Probiotics are like living supplements that enter your gut and slowly begin colonizing. There are far more probiotic strains out there than we could reasonably list, but you don’t need to take all of them. That’s because most of us have enough of certain strains inside us that only need to be there in small quantities. Imbalances can make the most significant difference among the more critical and abundant strains.
Most probiotic supplements contain one strain, while others offer a handful of strains. You’ll rarely see a probiotic supplement with more than five or six strains, mainly because these strains compete for food in your gut. When you take a probiotic supplement, you essentially overwhelm the numbers of the harmful bacteria, allowing them access to less food and rebalancing your system as they die off. Introduce too many strains at once, and they’ll end up competing with each other and less effectively outnumbering the bad guys.
Most off-the-shelf probiotic supplements perform an inexact science. You might reach for something incredibly common like lactobacillus acidophilus or Bifidobacterium longum, but without knowing the current makeup of your microbiome, you’d merely be hoping for a positive result.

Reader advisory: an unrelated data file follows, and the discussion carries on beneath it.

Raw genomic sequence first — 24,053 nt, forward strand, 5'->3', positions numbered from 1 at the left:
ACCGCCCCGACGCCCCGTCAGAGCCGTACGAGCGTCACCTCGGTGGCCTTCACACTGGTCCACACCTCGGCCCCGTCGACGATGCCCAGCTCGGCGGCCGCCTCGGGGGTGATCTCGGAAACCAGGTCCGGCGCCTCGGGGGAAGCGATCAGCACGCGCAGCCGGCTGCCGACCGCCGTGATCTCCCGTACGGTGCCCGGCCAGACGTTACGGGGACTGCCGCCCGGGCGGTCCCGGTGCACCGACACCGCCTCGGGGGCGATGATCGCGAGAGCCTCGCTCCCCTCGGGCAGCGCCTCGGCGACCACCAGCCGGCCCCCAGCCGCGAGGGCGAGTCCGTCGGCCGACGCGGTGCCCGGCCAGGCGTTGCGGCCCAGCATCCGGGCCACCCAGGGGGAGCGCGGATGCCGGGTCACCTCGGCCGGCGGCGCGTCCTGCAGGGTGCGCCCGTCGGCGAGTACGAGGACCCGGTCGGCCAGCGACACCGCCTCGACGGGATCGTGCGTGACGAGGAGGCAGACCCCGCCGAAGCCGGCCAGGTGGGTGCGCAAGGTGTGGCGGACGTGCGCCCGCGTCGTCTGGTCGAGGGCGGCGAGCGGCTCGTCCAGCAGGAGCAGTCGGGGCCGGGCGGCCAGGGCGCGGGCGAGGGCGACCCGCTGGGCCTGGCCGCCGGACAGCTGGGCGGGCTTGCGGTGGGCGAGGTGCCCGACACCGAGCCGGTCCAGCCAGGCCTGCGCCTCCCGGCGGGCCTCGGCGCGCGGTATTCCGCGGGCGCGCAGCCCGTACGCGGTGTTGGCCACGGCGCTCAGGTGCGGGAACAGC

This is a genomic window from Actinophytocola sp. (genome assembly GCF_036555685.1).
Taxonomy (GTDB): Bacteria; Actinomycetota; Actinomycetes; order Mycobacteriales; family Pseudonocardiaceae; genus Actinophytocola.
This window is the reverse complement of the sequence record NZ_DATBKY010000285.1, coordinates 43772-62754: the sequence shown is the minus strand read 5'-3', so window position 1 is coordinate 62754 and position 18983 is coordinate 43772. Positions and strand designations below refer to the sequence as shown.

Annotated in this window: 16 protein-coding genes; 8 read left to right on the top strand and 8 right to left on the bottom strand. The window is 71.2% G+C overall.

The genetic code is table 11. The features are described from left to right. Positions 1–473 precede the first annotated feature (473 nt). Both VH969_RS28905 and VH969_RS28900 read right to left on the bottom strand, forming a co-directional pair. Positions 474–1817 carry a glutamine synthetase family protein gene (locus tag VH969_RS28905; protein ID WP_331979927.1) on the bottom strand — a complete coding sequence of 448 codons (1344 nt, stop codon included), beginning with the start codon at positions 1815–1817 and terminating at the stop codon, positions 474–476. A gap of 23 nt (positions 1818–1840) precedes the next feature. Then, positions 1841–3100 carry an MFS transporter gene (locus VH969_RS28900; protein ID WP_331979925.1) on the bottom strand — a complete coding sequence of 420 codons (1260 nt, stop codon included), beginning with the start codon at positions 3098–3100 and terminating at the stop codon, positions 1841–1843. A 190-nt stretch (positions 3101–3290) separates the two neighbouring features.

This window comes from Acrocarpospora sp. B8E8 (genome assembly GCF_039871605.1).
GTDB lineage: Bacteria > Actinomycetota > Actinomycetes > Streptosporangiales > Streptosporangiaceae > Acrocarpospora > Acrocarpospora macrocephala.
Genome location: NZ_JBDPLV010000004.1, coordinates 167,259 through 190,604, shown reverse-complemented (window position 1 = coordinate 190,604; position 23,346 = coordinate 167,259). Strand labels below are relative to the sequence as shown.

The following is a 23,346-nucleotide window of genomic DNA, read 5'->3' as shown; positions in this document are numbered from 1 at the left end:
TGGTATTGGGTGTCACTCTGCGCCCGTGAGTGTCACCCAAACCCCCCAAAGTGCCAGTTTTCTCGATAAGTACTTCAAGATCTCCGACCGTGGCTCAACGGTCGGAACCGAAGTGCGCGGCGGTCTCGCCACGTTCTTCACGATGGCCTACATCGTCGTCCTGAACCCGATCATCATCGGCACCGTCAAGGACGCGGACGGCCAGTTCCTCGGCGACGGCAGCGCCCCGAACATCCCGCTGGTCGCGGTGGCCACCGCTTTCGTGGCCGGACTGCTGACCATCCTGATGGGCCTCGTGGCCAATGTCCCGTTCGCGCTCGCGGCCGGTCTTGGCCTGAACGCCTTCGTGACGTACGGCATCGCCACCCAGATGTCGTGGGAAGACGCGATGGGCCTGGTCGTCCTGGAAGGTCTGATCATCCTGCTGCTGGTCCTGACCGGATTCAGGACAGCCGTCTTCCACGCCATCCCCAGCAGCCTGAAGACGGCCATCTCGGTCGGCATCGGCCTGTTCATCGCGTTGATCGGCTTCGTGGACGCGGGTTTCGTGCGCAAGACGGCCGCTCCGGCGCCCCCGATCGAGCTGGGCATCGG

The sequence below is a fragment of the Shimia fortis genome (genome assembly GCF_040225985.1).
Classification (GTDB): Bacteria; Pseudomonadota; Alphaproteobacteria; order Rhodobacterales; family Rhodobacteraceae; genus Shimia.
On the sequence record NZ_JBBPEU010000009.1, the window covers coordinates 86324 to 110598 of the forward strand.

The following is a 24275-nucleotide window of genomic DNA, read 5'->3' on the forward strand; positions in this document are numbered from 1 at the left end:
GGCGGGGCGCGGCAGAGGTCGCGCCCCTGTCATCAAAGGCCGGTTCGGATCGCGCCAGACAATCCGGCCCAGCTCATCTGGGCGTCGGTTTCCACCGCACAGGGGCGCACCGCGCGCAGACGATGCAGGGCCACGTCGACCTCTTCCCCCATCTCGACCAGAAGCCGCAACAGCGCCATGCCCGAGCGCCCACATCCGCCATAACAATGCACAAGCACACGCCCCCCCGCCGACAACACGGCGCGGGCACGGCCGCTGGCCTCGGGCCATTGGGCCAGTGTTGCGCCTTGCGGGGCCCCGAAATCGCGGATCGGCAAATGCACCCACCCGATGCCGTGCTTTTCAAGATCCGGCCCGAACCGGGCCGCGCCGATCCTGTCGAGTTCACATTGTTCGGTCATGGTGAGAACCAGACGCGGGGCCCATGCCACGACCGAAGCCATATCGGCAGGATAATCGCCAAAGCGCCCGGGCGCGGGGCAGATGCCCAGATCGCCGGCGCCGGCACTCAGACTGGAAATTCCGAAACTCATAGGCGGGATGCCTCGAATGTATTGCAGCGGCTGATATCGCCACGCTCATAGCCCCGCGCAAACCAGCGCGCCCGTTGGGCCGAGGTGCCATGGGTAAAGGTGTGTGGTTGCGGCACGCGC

The companies on this list will provide you with a detailed recommendation of specific probiotic strains that you can buy from them or elsewhere, or they’ll formulate a custom probiotic for you designed to balance your unique microbiome.
Here’s a quick list of some common foods that contain potentially helpful probiotics:
- Pickled foods like cucumber, beets, etc.
- Certain kinds of vinegar
Any fermented food or drink has the potential to provide the body with probiotics. And fermentation can bring about delicious flavors in some foods that wouldn’t be there otherwise. It’s not especially difficult to ferment foods at home, but it does take some patience.
Insider Tip: Just because a fermented food contains probiotics doesn’t mean it’ll be good for you individually. Viome’s testing revealed the likely reason why one of our tester’s has trouble digesting meals with fermented foods like sauerkraut and kefir: these also contain histamine, which the test indicated would likely cause an inflammatory response in his gut.
Prebiotics can confuse people who aren’t familiar with probiotic science, but they might be the easiest part of the equation to understand. Prebiotics are food for probiotics. They tend to contain one or more types of fiber that most users would tolerate incredibly well, even those with digestive issues. And manufacturers select these fiber sources to act as pure fuel for probiotic colonization, providing those bacteria with all they need to multiply and thrive.
Because companies often design prebiotic formulas specifically with their probiotics in mind, it’s usually a good idea to get your prebiotics and probiotics from the same maker. This way, you’ll know that the food you send to your gut is exactly what those probiotics will best utilize.